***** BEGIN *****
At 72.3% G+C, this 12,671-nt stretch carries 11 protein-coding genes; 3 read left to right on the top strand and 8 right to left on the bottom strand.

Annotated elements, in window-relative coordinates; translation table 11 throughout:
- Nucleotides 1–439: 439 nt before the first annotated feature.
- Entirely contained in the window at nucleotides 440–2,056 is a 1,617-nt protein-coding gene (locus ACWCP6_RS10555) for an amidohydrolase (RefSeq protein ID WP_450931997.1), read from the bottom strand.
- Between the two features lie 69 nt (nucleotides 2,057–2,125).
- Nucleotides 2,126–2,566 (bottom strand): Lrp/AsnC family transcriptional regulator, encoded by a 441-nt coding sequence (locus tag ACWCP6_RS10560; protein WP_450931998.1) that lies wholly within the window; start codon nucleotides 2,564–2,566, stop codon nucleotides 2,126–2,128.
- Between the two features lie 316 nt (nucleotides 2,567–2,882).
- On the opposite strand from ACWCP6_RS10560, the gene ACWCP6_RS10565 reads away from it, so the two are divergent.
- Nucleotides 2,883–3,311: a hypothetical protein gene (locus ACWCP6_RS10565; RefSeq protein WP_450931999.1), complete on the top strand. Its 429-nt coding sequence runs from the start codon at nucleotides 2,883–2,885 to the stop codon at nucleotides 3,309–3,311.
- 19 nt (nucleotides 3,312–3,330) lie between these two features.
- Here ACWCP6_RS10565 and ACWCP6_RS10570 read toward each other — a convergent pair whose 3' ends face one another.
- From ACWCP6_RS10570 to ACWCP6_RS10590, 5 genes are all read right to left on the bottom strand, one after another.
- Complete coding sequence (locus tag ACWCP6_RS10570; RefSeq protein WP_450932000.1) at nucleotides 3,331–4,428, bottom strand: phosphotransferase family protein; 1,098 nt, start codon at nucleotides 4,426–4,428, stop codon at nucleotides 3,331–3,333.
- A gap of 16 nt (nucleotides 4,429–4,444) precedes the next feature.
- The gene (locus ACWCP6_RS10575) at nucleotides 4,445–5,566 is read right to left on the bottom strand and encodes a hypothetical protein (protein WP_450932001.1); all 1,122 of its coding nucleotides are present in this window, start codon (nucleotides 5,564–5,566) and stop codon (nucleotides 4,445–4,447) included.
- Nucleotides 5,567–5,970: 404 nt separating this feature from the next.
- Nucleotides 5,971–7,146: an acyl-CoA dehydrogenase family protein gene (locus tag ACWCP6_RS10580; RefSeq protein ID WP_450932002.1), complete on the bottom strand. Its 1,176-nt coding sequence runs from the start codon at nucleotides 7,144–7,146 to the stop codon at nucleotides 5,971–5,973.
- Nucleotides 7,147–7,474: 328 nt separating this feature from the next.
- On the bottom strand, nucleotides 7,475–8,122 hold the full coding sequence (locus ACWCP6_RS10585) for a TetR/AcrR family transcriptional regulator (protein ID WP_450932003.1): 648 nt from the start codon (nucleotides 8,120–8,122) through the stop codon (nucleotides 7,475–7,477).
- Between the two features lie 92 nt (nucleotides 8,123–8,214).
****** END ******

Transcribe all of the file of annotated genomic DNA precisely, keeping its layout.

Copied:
At 72.3% G+C, this 12,671-nt stretch carries 11 protein-coding genes; 3 read left to right on the top strand and 8 right to left on the bottom strand.

Annotated elements, in window-relative coordinates; translation table 11 throughout:
- Nucleotides 1–439: 439 nt before the first annotated feature.
- Entirely contained in the window at nucleotides 440–2,056 is a 1,617-nt protein-coding gene (locus ACWCP6_RS10555) for an amidohydrolase (RefSeq protein ID WP_450931997.1), read from the bottom strand.
- Between the two features lie 69 nt (nucleotides 2,057–2,125).
- Nucleotides 2,126–2,566 (bottom strand): Lrp/AsnC family transcriptional regulator, encoded by a 441-nt coding sequence (locus tag ACWCP6_RS10560; protein WP_450931998.1) that lies wholly within the window; start codon nucleotides 2,564–2,566, stop codon nucleotides 2,126–2,128.
- Between the two features lie 316 nt (nucleotides 2,567–2,882).
- On the opposite strand from ACWCP6_RS10560, the gene ACWCP6_RS10565 reads away from it, so the two are divergent.
- Nucleotides 2,883–3,311: a hypothetical protein gene (locus ACWCP6_RS10565; RefSeq protein WP_450931999.1), complete on the top strand. Its 429-nt coding sequence runs from the start codon at nucleotides 2,883–2,885 to the stop codon at nucleotides 3,309–3,311.
- 19 nt (nucleotides 3,312–3,330) lie between these two features.
- Here ACWCP6_RS10565 and ACWCP6_RS10570 read toward each other — a convergent pair whose 3' ends face one another.
- From ACWCP6_RS10570 to ACWCP6_RS10590, 5 genes are all read right to left on the bottom strand, one after another.
- Complete coding sequence (locus tag ACWCP6_RS10570; RefSeq protein WP_450932000.1) at nucleotides 3,331–4,428, bottom strand: phosphotransferase family protein; 1,098 nt, start codon at nucleotides 4,426–4,428, stop codon at nucleotides 3,331–3,333.
- A gap of 16 nt (nucleotides 4,429–4,444) precedes the next feature.
- The gene (locus ACWCP6_RS10575) at nucleotides 4,445–5,566 is read right to left on the bottom strand and encodes a hypothetical protein (protein WP_450932001.1); all 1,122 of its coding nucleotides are present in this window, start codon (nucleotides 5,564–5,566) and stop codon (nucleotides 4,445–4,447) included.
- Nucleotides 5,567–5,970: 404 nt separating this feature from the next.
- Nucleotides 5,971–7,146: an acyl-CoA dehydrogenase family protein gene (locus tag ACWCP6_RS10580; RefSeq protein ID WP_450932002.1), complete on the bottom strand. Its 1,176-nt coding sequence runs from the start codon at nucleotides 7,144–7,146 to the stop codon at nucleotides 5,971–5,973.
- Nucleotides 7,147–7,474: 328 nt separating this feature from the next.
- On the bottom strand, nucleotides 7,475–8,122 hold the full coding sequence (locus ACWCP6_RS10585) for a TetR/AcrR family transcriptional regulator (protein ID WP_450932003.1): 648 nt from the start codon (nucleotides 8,120–8,122) through the stop codon (nucleotides 7,475–7,477).
- Between the two features lie 92 nt (nucleotides 8,123–8,214).